The Context of the Fed’s Discount Rate Increase

by: Bob McTeer

To understand Thursday’s increase in the Fed’s discount rate, one must review its context in recent history. The Fed’s first policy action during the mounting financial crisis in the fall of 2007 was a half percentage point reduction in its discount rate from 6.25 percent to 5.75 percent. While this action surprised most observers who had grown accustomed to focusing only on the Fed’s target Federal Funds rate, it made sense because the discount window and the discount rate were the tools of choice in dealing with a financial crisis. In fact, the Fed was established as a result of the Panic of 1907 and the discount mechanism and rate were the only tools of monetary policy given to the Fed in the Federal Reserve Act. Changes in reserve requirements and open market operations came later.

In the years immediately preceding the latest financial crisis, the Fed worked to restore the discount rate as a penalty rate somewhat higher than the Federal Funds rate. They had decided that the differential should be one percentage point. Hence, the Fed entered the crisis with the Federal Funds target rate at 5.25 percent and the discount rate at 6.25 percent. The logic of a penalty discount rate is that the Fed prefers to let the rate structure ration Federal Reserve credit rather than having to do so administratively.

It has long been against the rules for banks to engage in arbitrage by borrowing at the discount rate and lending in the Fed Funds market at a higher rate. Having the discount rate higher meant that, in normal times, borrowing in the Federal Funds market would be less expensive than borrowing from the Fed. However, during unusual periods of reserve shortages in the banking system, the Federal Funds rate would be bid up above the discount rate and trigger borrowing from the Fed.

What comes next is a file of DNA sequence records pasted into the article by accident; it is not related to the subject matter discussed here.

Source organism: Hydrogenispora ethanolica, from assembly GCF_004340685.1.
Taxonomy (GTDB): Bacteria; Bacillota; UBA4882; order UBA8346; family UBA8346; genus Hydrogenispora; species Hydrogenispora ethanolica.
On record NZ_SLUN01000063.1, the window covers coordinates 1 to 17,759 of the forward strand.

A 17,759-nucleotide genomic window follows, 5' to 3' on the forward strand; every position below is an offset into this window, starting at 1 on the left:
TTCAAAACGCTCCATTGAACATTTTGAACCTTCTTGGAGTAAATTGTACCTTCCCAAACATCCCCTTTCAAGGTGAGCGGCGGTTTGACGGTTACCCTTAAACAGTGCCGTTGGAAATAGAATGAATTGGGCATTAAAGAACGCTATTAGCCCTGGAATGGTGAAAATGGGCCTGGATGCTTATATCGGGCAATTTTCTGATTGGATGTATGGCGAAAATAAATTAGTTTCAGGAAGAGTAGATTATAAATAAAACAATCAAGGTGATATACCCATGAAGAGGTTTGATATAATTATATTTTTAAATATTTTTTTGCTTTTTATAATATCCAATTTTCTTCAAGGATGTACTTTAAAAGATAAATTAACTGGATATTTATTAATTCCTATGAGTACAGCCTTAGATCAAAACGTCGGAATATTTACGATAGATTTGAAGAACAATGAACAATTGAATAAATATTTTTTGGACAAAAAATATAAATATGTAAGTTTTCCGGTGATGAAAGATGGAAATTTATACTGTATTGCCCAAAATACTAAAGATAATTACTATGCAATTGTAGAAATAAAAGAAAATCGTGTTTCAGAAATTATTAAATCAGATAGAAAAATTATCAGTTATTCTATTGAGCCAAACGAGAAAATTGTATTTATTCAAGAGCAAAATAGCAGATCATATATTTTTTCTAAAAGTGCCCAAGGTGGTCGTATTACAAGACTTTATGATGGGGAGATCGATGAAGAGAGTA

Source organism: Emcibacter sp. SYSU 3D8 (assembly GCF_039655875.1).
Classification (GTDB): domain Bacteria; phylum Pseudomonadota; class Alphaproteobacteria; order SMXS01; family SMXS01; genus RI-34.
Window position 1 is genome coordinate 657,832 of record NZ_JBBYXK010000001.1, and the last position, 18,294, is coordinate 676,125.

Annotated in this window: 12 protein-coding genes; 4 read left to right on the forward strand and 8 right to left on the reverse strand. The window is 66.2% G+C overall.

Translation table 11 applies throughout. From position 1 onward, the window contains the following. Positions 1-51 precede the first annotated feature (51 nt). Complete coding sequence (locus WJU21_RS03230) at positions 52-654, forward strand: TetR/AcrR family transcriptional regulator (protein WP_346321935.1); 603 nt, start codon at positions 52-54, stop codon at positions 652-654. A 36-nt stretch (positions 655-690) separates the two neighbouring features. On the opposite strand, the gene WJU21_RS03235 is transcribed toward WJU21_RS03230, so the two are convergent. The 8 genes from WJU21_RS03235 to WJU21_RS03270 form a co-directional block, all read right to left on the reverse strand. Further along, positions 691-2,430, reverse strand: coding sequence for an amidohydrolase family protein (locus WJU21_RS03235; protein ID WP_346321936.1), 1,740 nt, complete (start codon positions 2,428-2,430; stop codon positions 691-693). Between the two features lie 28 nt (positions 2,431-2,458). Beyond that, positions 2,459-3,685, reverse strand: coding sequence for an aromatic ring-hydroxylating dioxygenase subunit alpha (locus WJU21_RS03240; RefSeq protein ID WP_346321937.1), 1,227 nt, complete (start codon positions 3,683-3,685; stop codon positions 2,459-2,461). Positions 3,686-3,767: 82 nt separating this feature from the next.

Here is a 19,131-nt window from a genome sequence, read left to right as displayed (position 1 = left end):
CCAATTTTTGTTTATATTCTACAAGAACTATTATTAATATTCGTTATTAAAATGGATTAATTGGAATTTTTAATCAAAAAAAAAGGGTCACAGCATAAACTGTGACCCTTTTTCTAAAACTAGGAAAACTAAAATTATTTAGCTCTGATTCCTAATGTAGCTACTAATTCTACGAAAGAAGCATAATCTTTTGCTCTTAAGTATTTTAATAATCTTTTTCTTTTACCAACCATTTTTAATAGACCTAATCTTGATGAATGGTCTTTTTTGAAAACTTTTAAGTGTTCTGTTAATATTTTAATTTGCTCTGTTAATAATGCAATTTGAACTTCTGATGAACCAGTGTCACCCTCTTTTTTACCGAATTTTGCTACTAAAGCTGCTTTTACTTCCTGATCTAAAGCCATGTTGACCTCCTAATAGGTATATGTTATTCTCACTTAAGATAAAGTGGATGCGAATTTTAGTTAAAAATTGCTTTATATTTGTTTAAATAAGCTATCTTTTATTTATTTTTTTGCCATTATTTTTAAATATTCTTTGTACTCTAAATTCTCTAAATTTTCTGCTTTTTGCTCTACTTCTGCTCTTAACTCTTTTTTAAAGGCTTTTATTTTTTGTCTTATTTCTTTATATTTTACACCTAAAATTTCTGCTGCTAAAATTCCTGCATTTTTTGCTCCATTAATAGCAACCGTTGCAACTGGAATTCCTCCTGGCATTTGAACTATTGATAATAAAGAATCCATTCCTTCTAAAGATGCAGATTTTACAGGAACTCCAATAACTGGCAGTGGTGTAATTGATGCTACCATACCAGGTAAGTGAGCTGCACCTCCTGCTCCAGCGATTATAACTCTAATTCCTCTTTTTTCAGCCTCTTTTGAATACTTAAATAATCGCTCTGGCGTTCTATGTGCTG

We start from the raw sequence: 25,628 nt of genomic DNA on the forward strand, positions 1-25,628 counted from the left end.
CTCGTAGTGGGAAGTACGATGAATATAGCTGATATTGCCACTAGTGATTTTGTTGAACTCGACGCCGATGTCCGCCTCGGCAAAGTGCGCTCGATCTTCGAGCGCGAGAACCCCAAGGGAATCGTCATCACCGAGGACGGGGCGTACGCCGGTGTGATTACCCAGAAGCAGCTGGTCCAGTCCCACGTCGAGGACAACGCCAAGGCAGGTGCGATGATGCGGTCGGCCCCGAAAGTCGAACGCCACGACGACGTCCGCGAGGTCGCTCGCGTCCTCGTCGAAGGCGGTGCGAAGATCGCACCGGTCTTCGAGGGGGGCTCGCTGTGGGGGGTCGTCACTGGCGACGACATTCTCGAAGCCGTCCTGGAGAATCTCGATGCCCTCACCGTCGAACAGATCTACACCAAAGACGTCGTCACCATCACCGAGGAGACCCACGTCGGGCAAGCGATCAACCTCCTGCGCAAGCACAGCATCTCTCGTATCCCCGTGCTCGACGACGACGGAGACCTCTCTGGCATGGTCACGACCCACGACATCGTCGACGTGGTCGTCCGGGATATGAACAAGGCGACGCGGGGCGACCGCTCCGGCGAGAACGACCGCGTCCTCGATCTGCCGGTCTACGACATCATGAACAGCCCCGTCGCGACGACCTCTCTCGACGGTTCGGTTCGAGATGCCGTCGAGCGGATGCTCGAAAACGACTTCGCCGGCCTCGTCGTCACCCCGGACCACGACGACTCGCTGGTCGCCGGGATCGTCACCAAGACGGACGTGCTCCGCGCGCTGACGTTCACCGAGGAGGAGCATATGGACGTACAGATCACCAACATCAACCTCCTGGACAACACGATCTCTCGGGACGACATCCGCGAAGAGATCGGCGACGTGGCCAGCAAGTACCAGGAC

Those two options for bank borrowing make a big difference in their economic consequences. Borrowing from other banks in the Fed Funds market does not create new reserves for the banking system. It just transfers existing reserves among banks. Borrowing at the discount window, on the other hand, creates new reserves for the banking system and increases the system’s capacity for expansion.

When the Fed reduced the discount rate in September 2007 and left the Federal Funds rate unchanged, it was deliberately increasing the likelihood that banks would shift their borrowing to the Fed and trigger reserve and monetary expansion. By reducing the discount rate, the Fed intentionally abandoned the traditional one percent differential in order to deal with the crisis. But this reduction was never intended to be permanent.

Thursday’s quarter point increase in the discount rate from one-half to three-quarters of a percent was the Fed’s first step in restoring that desired relationship. Unless the Fed has changed its mind about one percentage point being the desired spread in normal times, the discount rate will be raised again relative to the Federal Funds rate. That can be done by making one or two more discount rate only moves, or by raising both rates together with the discount rate going up more. If you consider the present Federal Funds rate to be a quarter of a percentage point, the preferred discount rate will be one and a quarter percentage points. When the target Federal Funds rate is raised to half a percentage point—around June is my guess—the discount rate will probably be raised by a half point rather than a quarter point. The one percentage point differential is likely to be restored, but it may not be fully restored until the Fed has made two or three more moves.

The background described above suggests that last week’s action should not be taken as a tightening of monetary policy so much as the beginning of a return to the preferred relationship between the Fed’s two policy rates. Nevertheless, it will have real consequences at the margin by shifting bank borrowing further away from the Fed and toward the market. Borrowing in the short-term market will still be relatively inexpensive, but it won’t result in as much monetary expansion. I’d call Thursday’s change three quarters technical and one-quarter policy.